Dubai isn’t exactly one of my favourite places on the planet, but I do find it very useful as a convenient and relatively comfortable travel hub. Many people do flock here for more than that however, lured in by Dubai’s glitz and glamour and seduced by the quintessential consumerist paradigms.
Everything in Dubai is about being bigger and better than everyone else. They have the most luxurious resorts, the tallest towers, the grandest displays of wealth and the biggest malls. This vacuous ode to capitalism really does not do the culture of Dubai – or of the United Arab Emirates – any justice at all, but it is so prevalent and so readily pushed into the face of the world – and tourists in particular, it is hard to see anything but the grad displays of wealth and luxury.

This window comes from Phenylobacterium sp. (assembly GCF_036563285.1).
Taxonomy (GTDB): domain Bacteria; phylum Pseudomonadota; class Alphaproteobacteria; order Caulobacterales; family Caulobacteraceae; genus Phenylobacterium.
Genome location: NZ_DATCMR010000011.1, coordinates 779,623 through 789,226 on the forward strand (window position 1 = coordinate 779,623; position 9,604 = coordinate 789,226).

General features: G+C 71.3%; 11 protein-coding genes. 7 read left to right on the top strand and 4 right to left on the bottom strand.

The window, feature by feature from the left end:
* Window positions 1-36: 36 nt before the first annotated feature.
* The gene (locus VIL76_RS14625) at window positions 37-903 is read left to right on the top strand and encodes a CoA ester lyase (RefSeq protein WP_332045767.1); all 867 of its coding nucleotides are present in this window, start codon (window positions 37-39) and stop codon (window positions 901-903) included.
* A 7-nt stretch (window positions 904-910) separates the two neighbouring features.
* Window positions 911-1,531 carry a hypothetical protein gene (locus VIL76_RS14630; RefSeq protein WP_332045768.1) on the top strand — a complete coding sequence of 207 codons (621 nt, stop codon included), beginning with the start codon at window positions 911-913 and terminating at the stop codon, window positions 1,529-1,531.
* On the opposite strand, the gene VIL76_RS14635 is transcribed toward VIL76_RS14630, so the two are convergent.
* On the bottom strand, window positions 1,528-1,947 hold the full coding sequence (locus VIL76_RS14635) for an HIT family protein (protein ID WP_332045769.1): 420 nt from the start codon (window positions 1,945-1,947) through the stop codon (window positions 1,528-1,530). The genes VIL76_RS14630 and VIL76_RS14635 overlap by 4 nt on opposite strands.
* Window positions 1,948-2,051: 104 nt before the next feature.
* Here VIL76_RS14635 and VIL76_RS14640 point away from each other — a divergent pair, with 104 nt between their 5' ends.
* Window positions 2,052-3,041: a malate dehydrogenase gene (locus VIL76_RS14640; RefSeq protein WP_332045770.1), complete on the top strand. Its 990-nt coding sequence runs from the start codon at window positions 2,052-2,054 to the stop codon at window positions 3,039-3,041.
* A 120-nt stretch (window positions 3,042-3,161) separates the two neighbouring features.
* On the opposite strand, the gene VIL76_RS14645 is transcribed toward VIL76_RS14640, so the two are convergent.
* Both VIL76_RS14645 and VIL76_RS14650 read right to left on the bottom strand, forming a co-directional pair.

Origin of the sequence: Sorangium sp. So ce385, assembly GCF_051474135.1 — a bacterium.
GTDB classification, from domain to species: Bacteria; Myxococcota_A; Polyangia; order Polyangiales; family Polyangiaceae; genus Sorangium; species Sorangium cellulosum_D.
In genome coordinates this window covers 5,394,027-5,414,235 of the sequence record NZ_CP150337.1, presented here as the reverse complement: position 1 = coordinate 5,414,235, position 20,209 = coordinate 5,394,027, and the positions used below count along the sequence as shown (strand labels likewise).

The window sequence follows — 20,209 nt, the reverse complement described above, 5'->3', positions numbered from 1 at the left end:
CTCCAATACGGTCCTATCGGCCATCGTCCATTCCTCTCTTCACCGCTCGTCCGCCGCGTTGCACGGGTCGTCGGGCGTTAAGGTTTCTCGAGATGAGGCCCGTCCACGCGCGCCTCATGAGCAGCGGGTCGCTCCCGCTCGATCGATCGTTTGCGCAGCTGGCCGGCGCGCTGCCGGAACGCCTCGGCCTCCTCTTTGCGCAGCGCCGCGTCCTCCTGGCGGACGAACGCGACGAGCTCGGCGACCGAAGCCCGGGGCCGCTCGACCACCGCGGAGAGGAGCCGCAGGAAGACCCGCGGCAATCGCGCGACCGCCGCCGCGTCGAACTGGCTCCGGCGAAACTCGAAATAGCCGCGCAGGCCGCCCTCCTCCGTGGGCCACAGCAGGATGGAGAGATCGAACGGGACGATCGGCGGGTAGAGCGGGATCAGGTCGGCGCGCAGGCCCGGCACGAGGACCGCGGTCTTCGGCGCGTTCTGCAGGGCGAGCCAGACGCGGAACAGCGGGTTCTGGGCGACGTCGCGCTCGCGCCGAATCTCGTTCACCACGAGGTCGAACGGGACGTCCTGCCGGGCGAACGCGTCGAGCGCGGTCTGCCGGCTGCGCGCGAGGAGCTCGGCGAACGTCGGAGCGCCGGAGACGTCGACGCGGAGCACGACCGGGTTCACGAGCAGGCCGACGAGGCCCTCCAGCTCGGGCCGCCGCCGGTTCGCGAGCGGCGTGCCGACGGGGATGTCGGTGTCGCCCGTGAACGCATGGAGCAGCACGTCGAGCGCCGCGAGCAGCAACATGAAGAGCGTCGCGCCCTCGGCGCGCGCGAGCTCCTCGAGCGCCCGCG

Dubai in general is not as strict in terms of gender ideologies as some other Muslim states, and the common myths that women cannot drive or take a job are not true. Women do drive, and they do have jobs and are increasingly even entering higher education and choosing not to wear the veil. Saying that however there is still a long history of ingrained social practices and it is still the common ideology that the home and family are solely the domain and responsibility of women.
Being predominantly Emirati, Dubai holds with the traditions of only eating and drinking with your right hand (the left is seen as impure as it is used for other purposes). You should also be aware that interaction between the sexes is very ritualised, basically never touch an Emirate woman and don’t shake hands unless she extends the invitation first. Courtesy and hospitality are extremely important in Dubai, and small things such as standing up when women or elders enter the room are still common here.